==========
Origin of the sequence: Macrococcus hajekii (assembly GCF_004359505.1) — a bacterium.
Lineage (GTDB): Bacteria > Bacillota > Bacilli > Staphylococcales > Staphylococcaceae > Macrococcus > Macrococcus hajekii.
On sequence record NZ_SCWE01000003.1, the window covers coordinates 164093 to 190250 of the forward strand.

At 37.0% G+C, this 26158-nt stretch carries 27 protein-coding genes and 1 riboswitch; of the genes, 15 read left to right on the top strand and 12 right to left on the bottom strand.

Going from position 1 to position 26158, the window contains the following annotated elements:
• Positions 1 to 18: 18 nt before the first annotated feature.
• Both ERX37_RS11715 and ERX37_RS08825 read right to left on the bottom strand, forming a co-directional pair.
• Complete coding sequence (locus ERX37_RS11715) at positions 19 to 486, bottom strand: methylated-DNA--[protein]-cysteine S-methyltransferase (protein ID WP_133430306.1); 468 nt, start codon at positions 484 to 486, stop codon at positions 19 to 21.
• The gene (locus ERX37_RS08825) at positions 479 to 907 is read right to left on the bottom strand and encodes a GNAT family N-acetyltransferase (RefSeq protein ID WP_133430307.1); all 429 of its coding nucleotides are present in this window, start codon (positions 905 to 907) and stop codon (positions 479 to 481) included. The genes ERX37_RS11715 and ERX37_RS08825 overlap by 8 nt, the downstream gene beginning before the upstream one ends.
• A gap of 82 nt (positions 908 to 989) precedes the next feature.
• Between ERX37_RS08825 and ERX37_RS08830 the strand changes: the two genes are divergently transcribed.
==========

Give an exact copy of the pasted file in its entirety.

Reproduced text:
Origin of the sequence: Macrococcus hajekii (assembly GCF_004359505.1) — a bacterium.
Lineage (GTDB): Bacteria > Bacillota > Bacilli > Staphylococcales > Staphylococcaceae > Macrococcus > Macrococcus hajekii.
On sequence record NZ_SCWE01000003.1, the window covers coordinates 164093 to 190250 of the forward strand.

At 37.0% G+C, this 26158-nt stretch carries 27 protein-coding genes and 1 riboswitch; of the genes, 15 read left to right on the top strand and 12 right to left on the bottom strand.

Going from position 1 to position 26158, the window contains the following annotated elements:
• Positions 1 to 18: 18 nt before the first annotated feature.
• Both ERX37_RS11715 and ERX37_RS08825 read right to left on the bottom strand, forming a co-directional pair.
• Complete coding sequence (locus ERX37_RS11715) at positions 19 to 486, bottom strand: methylated-DNA--[protein]-cysteine S-methyltransferase (protein ID WP_133430306.1); 468 nt, start codon at positions 484 to 486, stop codon at positions 19 to 21.
• The gene (locus ERX37_RS08825) at positions 479 to 907 is read right to left on the bottom strand and encodes a GNAT family N-acetyltransferase (RefSeq protein ID WP_133430307.1); all 429 of its coding nucleotides are present in this window, start codon (positions 905 to 907) and stop codon (positions 479 to 481) included. The genes ERX37_RS11715 and ERX37_RS08825 overlap by 8 nt, the downstream gene beginning before the upstream one ends.
• A gap of 82 nt (positions 908 to 989) precedes the next feature.
• Between ERX37_RS08825 and ERX37_RS08830 the strand changes: the two genes are divergently transcribed.